In late July, I commented on Ed Brenegar’s post regarding the Greg Stielstra book, PyroMarketing. The story was that Rick Warren was not happy with Mr. Stielstra writing about the marketing behind Pastor Warren’s best seller, Purpose Driven Life. Publishers Weekly reported this on August 29th:
Warren has issued a statement—which is running in Christian Retailing and which he also sent to PW —denying that he opposed publication of the title. The statement reads in part, "My request to HarperCollins was simply that Greg’s forthcoming book not use The Purpose Driven Life as example of ‘pyromarketing,’ since that would be inaccurate. The effectiveness of 40 Days of Purpose spread from one pastor to another through word-of-mouth endorsement, not through anyone’s marketing plan. That doesn’t mean ‘pyromarketing’ doesn’t work. It just means that it didn’t create the PDL worldwide phenomena!"
Warren said he wants all recognition for the PDL sensation to go to God. "My only concern was that no one, neither Zondervan nor myself, claim credit for the astounding success of The Purpose Driven Life book. The worldwide spread of the purpose driven message had nothing to do with marketing or merchandizing. Instead it was the result of God’s supernatural and sovereign plan, which no one anticipated."
Church of the Customer, in yesterday’s post God is a helluva marketer comments:
I most heartedly agree with the good pastor about the book’s word of mouth among pastors. It’s huge. But a "supernatural plan?" Well, that’s a pretty big leap of faith.
Pastor Rick Warren, who founded Saddleback Church in Lake Forest, Calif., in 1980, has deftly used technology as well as marketing to spread his message. His Pastors.com, which reaches 100,000 pastors worldwide each week, has e-mail forums, archives of all of his sermons from the past 22 years and a place to post prayer requests. He also sends a free weekly newsletter, Rick Warren’s Ministry Toolbox, to pastors. When it came time to launch his book, The Purpose Driven Life, last year, Warren used Pastors.com to invite churches to participate in a "40 Days of Purpose" event (to correspond with the book’s 40 chapters). The 40-day-long event attracted 1,562 churches and was kicked off with a simulcast broadcast to all those churches. Some 267 radio stations ran a "40 days campaign" during the same time period. And a CD of "Songs for a Purpose Driven Life" featuring well-known Christian artists was also released. From the start, the books and CDs were distributed in mass-market retailers such as Wal-Mart, Costco Wholesale , Barnes & Noble and Borders Group.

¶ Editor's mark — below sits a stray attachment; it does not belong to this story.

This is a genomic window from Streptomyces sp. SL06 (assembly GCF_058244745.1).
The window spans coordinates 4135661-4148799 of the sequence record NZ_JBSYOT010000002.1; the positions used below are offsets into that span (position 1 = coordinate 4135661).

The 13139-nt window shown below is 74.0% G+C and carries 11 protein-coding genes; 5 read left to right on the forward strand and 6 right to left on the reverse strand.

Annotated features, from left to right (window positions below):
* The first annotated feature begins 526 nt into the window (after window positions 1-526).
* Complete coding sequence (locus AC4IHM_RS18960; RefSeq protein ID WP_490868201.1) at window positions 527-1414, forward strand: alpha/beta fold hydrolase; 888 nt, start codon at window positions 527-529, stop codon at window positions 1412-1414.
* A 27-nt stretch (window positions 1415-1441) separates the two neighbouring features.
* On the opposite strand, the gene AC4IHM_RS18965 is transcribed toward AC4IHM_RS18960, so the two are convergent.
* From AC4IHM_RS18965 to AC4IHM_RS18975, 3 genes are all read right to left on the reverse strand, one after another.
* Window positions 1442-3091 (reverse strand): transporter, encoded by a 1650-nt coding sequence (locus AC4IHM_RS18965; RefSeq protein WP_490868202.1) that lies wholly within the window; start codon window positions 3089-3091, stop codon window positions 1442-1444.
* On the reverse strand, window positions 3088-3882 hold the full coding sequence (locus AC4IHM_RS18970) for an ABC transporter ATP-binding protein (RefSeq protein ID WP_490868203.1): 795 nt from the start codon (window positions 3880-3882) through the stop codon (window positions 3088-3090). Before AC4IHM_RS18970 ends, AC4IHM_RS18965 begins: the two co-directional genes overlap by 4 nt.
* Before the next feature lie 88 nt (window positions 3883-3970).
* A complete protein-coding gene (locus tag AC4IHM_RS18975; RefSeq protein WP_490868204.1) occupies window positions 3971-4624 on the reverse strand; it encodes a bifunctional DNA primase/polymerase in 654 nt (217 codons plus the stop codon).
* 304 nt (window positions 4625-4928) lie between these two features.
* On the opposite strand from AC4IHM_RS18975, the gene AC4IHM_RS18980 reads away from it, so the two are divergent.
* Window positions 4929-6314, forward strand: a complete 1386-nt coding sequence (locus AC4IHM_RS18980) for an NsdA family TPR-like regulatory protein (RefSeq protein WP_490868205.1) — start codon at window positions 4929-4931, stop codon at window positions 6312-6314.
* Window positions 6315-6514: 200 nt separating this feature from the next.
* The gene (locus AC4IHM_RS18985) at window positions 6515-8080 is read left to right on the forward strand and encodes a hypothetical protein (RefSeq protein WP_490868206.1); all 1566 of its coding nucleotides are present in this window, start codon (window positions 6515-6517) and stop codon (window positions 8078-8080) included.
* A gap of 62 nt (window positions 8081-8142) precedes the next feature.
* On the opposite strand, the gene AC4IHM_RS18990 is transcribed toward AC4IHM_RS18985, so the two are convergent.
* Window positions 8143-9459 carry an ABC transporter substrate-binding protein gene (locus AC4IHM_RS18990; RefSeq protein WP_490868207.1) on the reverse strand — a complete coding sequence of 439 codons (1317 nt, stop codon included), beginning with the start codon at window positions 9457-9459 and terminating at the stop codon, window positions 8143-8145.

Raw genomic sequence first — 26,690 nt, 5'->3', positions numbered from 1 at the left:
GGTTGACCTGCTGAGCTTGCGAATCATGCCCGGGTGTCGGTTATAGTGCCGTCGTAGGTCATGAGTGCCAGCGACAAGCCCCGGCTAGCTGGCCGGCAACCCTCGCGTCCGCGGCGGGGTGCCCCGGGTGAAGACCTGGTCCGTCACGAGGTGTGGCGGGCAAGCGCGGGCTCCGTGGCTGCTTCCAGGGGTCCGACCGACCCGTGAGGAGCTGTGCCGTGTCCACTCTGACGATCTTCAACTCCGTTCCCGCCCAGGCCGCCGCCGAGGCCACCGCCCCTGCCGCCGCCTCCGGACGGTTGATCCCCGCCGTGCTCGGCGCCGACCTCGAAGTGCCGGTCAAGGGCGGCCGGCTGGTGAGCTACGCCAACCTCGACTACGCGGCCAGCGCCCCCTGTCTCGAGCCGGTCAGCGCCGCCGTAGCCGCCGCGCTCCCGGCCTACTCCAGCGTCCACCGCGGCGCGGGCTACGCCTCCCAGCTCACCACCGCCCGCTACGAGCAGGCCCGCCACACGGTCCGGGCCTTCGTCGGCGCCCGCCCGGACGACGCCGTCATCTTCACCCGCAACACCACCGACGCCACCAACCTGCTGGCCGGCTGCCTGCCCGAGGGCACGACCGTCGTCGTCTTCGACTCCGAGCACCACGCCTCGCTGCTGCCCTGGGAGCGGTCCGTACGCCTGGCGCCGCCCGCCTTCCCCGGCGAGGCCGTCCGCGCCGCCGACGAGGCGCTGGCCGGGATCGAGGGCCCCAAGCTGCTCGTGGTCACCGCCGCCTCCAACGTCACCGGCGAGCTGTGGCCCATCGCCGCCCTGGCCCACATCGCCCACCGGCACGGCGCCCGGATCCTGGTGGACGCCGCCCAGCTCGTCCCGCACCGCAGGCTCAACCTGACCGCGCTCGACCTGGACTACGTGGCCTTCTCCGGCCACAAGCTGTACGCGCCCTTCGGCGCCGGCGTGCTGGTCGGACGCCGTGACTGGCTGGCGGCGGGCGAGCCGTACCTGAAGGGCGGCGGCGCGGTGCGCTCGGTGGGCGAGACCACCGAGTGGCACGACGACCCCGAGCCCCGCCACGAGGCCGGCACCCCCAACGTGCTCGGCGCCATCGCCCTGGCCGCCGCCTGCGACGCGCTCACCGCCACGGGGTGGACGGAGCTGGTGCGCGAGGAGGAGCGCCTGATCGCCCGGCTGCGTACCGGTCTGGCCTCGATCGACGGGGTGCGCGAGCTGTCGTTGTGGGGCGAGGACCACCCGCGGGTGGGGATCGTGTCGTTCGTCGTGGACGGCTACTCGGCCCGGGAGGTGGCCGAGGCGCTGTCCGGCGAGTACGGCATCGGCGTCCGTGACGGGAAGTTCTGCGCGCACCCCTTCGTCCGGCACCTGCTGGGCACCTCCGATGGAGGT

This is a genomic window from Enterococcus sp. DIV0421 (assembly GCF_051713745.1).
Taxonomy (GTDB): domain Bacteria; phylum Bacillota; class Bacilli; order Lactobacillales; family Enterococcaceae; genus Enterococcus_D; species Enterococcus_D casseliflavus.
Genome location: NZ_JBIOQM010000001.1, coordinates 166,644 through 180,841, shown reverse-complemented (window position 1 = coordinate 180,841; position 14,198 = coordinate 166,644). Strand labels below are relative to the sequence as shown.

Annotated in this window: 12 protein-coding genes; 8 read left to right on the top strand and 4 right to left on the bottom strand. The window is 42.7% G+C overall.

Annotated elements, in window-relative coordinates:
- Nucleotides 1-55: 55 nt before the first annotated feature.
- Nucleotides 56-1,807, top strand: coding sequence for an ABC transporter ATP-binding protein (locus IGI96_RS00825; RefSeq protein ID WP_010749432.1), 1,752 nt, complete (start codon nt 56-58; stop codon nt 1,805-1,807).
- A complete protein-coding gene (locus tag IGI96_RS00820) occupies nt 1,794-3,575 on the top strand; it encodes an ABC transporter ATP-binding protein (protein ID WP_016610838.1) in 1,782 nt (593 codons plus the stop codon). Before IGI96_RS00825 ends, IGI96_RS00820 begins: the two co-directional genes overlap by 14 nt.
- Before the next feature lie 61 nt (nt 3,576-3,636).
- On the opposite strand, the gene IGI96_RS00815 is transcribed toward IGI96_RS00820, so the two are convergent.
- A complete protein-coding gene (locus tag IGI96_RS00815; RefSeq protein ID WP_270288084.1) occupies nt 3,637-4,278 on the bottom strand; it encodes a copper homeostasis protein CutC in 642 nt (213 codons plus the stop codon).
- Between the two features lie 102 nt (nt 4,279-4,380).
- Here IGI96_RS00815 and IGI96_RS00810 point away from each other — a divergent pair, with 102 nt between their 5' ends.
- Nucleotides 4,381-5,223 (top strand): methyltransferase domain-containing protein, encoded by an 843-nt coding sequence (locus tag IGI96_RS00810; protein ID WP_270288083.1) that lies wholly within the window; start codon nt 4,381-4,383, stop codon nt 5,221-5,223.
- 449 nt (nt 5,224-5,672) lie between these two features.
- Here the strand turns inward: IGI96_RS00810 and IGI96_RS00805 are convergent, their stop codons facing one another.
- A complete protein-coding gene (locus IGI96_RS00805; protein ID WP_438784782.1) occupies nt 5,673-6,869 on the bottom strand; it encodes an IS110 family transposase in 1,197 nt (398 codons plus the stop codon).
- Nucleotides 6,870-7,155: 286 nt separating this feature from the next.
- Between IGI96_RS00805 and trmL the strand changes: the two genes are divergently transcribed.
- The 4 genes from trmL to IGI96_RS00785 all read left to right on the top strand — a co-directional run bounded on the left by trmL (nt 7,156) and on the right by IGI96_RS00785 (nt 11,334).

Marketing and merchandising, in and of themselves, are not evil. One can argue that in the marketing of a good product, you are doing your customers a service. (I have no problem with Mr. Warren having used his network to promote the book, whatsoever.) PDL has apparently had a positive impact on a lot of people (I’m not one of them, yet) – it’s been well received by its millions of readers (and yes, there’s a copy of it in our library – picked up at Costco). So why is there any issue with PDL having been merchandised & marketed? (Visit the twelve web pages of Purpose Driven stuff Zondervan sells here to further make the point. Maybe you’d like one of these. Or not.)
And if Mr. Warren does not want PyroMarketing to mention PDL, then he certainly IS opposing it’s publication by asking that references to PDL be removed from it.
It’s really rather odd to attribute the success of PDL exclusively to a supernatural and sovereign act of the Creator of the Universe – especially considering the facts. Stielstra was the Marketing Director for PDL while at Zondervan*. They (the Newscorp owned, Harper Collins publishing unit aimed at the Christian Book industry) obviously felt it needed one. The book used a number of different marketing techniques that apparently Mr. Stielstra outlines in his book PyroMarketing. It was phemonenally successful. Ipso facto – God made it happen? I love it when He does that.
*Mr. Stielstra has apparently joined Thomas Nelson.